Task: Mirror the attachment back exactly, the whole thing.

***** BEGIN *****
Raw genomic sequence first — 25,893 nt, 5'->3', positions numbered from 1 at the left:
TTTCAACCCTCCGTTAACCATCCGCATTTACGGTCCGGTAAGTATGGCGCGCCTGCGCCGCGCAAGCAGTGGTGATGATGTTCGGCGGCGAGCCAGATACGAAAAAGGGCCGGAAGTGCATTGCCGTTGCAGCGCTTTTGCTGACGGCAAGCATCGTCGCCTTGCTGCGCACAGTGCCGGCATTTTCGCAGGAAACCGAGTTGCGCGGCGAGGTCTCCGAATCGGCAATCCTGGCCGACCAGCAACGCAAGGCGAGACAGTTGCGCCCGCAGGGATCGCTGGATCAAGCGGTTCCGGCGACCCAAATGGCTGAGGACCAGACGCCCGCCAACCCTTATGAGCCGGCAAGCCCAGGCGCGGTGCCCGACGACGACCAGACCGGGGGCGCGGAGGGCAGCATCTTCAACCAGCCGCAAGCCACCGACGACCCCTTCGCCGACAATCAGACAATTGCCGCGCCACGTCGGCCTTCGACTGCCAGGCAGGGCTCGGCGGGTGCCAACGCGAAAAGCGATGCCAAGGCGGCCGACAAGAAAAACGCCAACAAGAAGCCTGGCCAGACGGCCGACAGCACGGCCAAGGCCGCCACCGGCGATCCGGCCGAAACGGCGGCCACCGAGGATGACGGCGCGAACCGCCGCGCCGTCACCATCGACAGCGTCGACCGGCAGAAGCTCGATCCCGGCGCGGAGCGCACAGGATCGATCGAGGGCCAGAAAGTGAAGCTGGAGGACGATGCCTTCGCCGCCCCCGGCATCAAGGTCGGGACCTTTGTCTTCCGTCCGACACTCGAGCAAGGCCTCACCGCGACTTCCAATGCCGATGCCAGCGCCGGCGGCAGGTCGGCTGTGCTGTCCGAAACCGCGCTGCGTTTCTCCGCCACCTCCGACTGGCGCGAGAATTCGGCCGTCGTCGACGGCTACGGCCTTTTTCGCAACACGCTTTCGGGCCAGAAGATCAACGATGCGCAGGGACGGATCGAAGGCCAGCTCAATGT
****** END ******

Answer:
Raw genomic sequence first — 25,893 nt, 5'->3', positions numbered from 1 at the left:
TTTCAACCCTCCGTTAACCATCCGCATTTACGGTCCGGTAAGTATGGCGCGCCTGCGCCGCGCAAGCAGTGGTGATGATGTTCGGCGGCGAGCCAGATACGAAAAAGGGCCGGAAGTGCATTGCCGTTGCAGCGCTTTTGCTGACGGCAAGCATCGTCGCCTTGCTGCGCACAGTGCCGGCATTTTCGCAGGAAACCGAGTTGCGCGGCGAGGTCTCCGAATCGGCAATCCTGGCCGACCAGCAACGCAAGGCGAGACAGTTGCGCCCGCAGGGATCGCTGGATCAAGCGGTTCCGGCGACCCAAATGGCTGAGGACCAGACGCCCGCCAACCCTTATGAGCCGGCAAGCCCAGGCGCGGTGCCCGACGACGACCAGACCGGGGGCGCGGAGGGCAGCATCTTCAACCAGCCGCAAGCCACCGACGACCCCTTCGCCGACAATCAGACAATTGCCGCGCCACGTCGGCCTTCGACTGCCAGGCAGGGCTCGGCGGGTGCCAACGCGAAAAGCGATGCCAAGGCGGCCGACAAGAAAAACGCCAACAAGAAGCCTGGCCAGACGGCCGACAGCACGGCCAAGGCCGCCACCGGCGATCCGGCCGAAACGGCGGCCACCGAGGATGACGGCGCGAACCGCCGCGCCGTCACCATCGACAGCGTCGACCGGCAGAAGCTCGATCCCGGCGCGGAGCGCACAGGATCGATCGAGGGCCAGAAAGTGAAGCTGGAGGACGATGCCTTCGCCGCCCCCGGCATCAAGGTCGGGACCTTTGTCTTCCGTCCGACACTCGAGCAAGGCCTCACCGCGACTTCCAATGCCGATGCCAGCGCCGGCGGCAGGTCGGCTGTGCTGTCCGAAACCGCGCTGCGTTTCTCCGCCACCTCCGACTGGCGCGAGAATTCGGCCGTCGTCGACGGCTACGGCCTTTTTCGCAACACGCTTTCGGGCCAGAAGATCAACGATGCGCAGGGACGGATCGAAGGCCAGCTCAATGT